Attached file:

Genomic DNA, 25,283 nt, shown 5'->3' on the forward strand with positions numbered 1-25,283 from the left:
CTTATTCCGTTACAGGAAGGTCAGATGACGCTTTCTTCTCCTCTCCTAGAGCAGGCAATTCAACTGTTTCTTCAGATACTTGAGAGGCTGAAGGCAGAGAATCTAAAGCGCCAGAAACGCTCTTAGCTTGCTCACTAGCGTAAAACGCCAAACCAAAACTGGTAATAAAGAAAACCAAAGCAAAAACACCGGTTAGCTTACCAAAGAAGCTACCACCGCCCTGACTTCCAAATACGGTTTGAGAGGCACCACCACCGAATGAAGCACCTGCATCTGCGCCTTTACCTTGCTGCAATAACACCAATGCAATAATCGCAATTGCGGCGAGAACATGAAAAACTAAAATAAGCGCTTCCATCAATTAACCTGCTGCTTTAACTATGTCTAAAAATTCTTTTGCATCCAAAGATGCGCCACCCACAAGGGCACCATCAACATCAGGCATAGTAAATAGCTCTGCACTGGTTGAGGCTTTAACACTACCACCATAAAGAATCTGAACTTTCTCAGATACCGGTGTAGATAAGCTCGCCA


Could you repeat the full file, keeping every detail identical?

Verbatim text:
Genomic DNA, 25,283 nt, shown 5'->3' on the forward strand with positions numbered 1-25,283 from the left:
CTTATTCCGTTACAGGAAGGTCAGATGACGCTTTCTTCTCCTCTCCTAGAGCAGGCAATTCAACTGTTTCTTCAGATACTTGAGAGGCTGAAGGCAGAGAATCTAAAGCGCCAGAAACGCTCTTAGCTTGCTCACTAGCGTAAAACGCCAAACCAAAACTGGTAATAAAGAAAACCAAAGCAAAAACACCGGTTAGCTTACCAAAGAAGCTACCACCGCCCTGACTTCCAAATACGGTTTGAGAGGCACCACCACCGAATGAAGCACCTGCATCTGCGCCTTTACCTTGCTGCAATAACACCAATGCAATAATCGCAATTGCGGCGAGAACATGAAAAACTAAAATAAGCGCTTCCATCAATTAACCTGCTGCTTTAACTATGTCTAAAAATTCTTTTGCATCCAAAGATGCGCCACCCACAAGGGCACCATCAACATCAGGCATAGTAAATAGCTCTGCACTGGTTGAGGCTTTAACACTACCACCATAAAGAATCTGAACTTTCTCAGATACCGGTGTAGATAAGCTCGCCA